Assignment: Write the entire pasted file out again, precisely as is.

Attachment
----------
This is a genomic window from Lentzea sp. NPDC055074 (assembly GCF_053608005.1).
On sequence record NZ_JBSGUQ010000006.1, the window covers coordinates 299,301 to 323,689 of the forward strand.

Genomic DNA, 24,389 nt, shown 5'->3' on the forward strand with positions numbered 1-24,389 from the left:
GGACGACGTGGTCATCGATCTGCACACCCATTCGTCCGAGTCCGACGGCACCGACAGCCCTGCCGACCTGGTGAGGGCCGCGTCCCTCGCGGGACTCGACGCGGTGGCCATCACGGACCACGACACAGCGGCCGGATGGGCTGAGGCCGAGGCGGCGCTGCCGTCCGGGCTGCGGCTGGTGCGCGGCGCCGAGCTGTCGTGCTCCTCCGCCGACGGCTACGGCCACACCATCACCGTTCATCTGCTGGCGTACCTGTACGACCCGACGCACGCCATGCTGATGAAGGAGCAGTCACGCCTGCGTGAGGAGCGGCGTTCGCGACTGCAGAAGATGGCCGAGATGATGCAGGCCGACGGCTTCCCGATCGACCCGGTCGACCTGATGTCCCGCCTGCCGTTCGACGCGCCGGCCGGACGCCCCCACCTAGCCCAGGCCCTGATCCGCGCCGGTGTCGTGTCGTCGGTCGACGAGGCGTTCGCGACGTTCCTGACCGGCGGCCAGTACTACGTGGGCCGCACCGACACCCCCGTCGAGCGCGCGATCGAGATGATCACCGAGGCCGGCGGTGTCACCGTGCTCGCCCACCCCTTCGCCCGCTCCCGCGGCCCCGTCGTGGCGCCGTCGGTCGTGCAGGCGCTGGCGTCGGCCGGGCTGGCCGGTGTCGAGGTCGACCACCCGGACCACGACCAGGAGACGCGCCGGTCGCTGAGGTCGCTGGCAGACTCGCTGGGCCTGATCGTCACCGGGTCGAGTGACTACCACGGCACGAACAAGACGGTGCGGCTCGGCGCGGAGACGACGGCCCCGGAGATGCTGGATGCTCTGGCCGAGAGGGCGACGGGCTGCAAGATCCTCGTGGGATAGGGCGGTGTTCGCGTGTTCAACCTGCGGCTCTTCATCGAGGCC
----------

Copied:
This is a genomic window from Lentzea sp. NPDC055074 (assembly GCF_053608005.1).
On sequence record NZ_JBSGUQ010000006.1, the window covers coordinates 299,301 to 323,689 of the forward strand.

Genomic DNA, 24,389 nt, shown 5'->3' on the forward strand with positions numbered 1-24,389 from the left:
GGACGACGTGGTCATCGATCTGCACACCCATTCGTCCGAGTCCGACGGCACCGACAGCCCTGCCGACCTGGTGAGGGCCGCGTCCCTCGCGGGACTCGACGCGGTGGCCATCACGGACCACGACACAGCGGCCGGATGGGCTGAGGCCGAGGCGGCGCTGCCGTCCGGGCTGCGGCTGGTGCGCGGCGCCGAGCTGTCGTGCTCCTCCGCCGACGGCTACGGCCACACCATCACCGTTCATCTGCTGGCGTACCTGTACGACCCGACGCACGCCATGCTGATGAAGGAGCAGTCACGCCTGCGTGAGGAGCGGCGTTCGCGACTGCAGAAGATGGCCGAGATGATGCAGGCCGACGGCTTCCCGATCGACCCGGTCGACCTGATGTCCCGCCTGCCGTTCGACGCGCCGGCCGGACGCCCCCACCTAGCCCAGGCCCTGATCCGCGCCGGTGTCGTGTCGTCGGTCGACGAGGCGTTCGCGACGTTCCTGACCGGCGGCCAGTACTACGTGGGCCGCACCGACACCCCCGTCGAGCGCGCGATCGAGATGATCACCGAGGCCGGCGGTGTCACCGTGCTCGCCCACCCCTTCGCCCGCTCCCGCGGCCCCGTCGTGGCGCCGTCGGTCGTGCAGGCGCTGGCGTCGGCCGGGCTGGCCGGTGTCGAGGTCGACCACCCGGACCACGACCAGGAGACGCGCCGGTCGCTGAGGTCGCTGGCAGACTCGCTGGGCCTGATCGTCACCGGGTCGAGTGACTACCACGGCACGAACAAGACGGTGCGGCTCGGCGCGGAGACGACGGCCCCGGAGATGCTGGATGCTCTGGCCGAGAGGGCGACGGGCTGCAAGATCCTCGTGGGATAGGGCGGTGTTCGCGTGTTCAACCTGCGGCTCTTCATCGAGGCC